Chelsea Laliberte Barnes: 2022 candidate for Illinois House 51st District
Office sought: Illinois House 51st District
Occupation: Licensed Social Worker & Business Owner
Previous offices held: N/A
Q: How well did the Illinois government respond to the COVID-19 crisis? What do you think should be done differently?
I am grateful for IDPH's speed in handling COVID-19 with no roadmap. Our leaders made decisions based on science and communicated clearly, which has led to reductions in hospitalizations and deaths. New job markets arose, and health workers and lawmakers moved their fields to telehealth. However, the General Assembly must now address the fallout. Businesses and families still suffer from the shutdown, and children navigate anxiety and depression. Women left careers because it was a struggle to work full-time without reliable childcare. Teachers and nurses feel exhausted and unappreciated. Fatal overdoses, homelessness, domestic violence, child abuse, and health issues are also up. From leading a social services agency during the pandemic, it is clear our priority must continue to be death prevention and hardship prevention. Complex tasks are part of this job. A proactive, broad strategy for socioeconomic sustainability is crucial, and I am best prepared to help organize these efforts.
Q: What are the most important components that should be included in legislative ethics reform? What will you do to help them come to pass?
As a social worker, I receive annual training in ethical practices. As State Rep, I would lead from these core concepts, such as a commitment to service, social justice, upholding dignity and worth of people, human relationships, and integrity.
I was encouraged to see the passage of SB539, which changed the lobbying, campaign finance, and conflict of-interest rules. We must maintain transparency to ensure people and groups feel educated about newly established regulations. Through bipartisan consensus building, we can fast-track new ethical standards. I support independent oversight by giving the Office of the Legislative Inspector General more control over the investigations and reporting. Requiring them to report to the Legislative Ethics Commission leaves opportunities for nepotism and favors. I will advocate for stricter oversight around the use of public offices and funds, increased campaign finance transparency, and disclosing sources that fund lobbyists and their activities.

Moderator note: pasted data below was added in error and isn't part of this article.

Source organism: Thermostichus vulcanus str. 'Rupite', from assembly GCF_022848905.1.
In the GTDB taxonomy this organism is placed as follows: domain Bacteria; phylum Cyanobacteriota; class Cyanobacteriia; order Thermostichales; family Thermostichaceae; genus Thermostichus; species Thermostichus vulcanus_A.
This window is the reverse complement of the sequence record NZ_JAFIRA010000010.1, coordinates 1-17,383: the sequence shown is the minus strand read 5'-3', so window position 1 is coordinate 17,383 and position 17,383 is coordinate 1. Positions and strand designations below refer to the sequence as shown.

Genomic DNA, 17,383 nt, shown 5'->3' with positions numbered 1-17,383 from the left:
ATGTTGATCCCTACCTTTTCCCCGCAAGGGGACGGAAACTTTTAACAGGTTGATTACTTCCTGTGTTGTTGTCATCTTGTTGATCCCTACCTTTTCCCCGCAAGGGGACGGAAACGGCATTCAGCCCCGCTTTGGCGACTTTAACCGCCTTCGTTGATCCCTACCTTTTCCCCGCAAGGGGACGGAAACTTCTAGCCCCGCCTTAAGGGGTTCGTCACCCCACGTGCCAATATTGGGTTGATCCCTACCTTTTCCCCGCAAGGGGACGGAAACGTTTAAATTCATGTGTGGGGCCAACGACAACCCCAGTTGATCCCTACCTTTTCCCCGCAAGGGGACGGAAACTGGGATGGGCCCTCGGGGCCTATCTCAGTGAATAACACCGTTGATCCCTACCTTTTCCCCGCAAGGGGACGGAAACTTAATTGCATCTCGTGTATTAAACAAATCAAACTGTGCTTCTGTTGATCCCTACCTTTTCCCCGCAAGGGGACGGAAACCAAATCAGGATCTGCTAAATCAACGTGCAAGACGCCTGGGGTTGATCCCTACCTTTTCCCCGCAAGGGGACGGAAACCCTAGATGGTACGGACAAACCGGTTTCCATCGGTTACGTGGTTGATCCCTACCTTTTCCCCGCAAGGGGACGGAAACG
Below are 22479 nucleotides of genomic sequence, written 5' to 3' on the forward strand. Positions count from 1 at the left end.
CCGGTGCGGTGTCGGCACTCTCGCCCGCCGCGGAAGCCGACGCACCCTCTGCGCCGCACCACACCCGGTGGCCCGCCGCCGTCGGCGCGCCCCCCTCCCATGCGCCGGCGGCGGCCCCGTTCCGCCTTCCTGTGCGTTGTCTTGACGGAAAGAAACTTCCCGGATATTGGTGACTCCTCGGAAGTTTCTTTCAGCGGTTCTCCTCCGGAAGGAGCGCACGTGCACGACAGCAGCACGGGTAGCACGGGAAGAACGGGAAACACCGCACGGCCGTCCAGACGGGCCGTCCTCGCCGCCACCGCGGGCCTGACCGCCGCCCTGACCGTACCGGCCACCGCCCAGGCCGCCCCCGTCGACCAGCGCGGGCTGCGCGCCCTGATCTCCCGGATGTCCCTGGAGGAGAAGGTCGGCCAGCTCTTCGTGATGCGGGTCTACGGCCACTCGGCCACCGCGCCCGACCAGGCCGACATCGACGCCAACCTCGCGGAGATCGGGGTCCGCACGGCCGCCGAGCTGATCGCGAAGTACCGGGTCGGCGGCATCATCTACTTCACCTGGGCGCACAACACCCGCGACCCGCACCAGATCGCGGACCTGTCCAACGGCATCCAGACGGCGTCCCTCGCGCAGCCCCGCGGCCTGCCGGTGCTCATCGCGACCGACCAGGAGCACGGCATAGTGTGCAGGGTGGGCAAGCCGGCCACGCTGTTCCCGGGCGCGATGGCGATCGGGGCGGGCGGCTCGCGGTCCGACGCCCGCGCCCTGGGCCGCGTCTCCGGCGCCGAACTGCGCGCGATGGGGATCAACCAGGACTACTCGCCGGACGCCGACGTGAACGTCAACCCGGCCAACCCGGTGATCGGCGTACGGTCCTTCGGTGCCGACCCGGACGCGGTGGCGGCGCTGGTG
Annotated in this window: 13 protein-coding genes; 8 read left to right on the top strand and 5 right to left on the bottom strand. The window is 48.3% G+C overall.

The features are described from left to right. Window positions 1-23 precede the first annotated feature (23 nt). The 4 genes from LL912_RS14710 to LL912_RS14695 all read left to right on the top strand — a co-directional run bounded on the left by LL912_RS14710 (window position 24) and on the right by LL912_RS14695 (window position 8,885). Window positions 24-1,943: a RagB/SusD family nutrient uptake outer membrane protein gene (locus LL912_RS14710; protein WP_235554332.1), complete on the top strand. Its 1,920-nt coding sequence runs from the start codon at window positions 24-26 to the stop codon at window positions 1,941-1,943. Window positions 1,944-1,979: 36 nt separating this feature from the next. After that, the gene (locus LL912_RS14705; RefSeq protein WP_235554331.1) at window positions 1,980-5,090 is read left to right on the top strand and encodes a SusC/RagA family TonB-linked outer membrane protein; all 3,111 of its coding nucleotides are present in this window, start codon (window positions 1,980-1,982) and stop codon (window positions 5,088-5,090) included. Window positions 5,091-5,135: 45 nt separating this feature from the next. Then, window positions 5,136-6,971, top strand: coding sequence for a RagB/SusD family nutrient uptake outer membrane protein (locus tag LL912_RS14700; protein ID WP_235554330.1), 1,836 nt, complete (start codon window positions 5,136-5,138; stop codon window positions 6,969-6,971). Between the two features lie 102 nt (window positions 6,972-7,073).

Q: What should the state do to address the still-growing problems with its key pension programs?
Public workers deserve what they have been promised and the dignity of an enjoyable retirement. Due to past administrations' actions, distrust around pensions has permeated the working class. We spend more on pensions than public education, and Wirepoints, an independent research group, gave District 51 communities a D- grade on handling local pensions. They also said, "Illinois residents have quadrupled their annual contributions to Illinois' 650 police and firefighter funds since 2003, yet the debts they are on the hook for have more than tripled during that same time."
We need short- and long-term solutions without diminishing public retirement benefits. The state must provide fully funded, fixed benefits for new employees and make payouts for current beneficiaries more sustainable. We need to keep paying our bills and drive down debt. I also support extending a buyout option for public schools, universities, and state employees. Let's let the data drive what we do.
Q: Describe at least two circumstances in which you have shown or would show a willingness to act independently of the direction or demands of party leadership.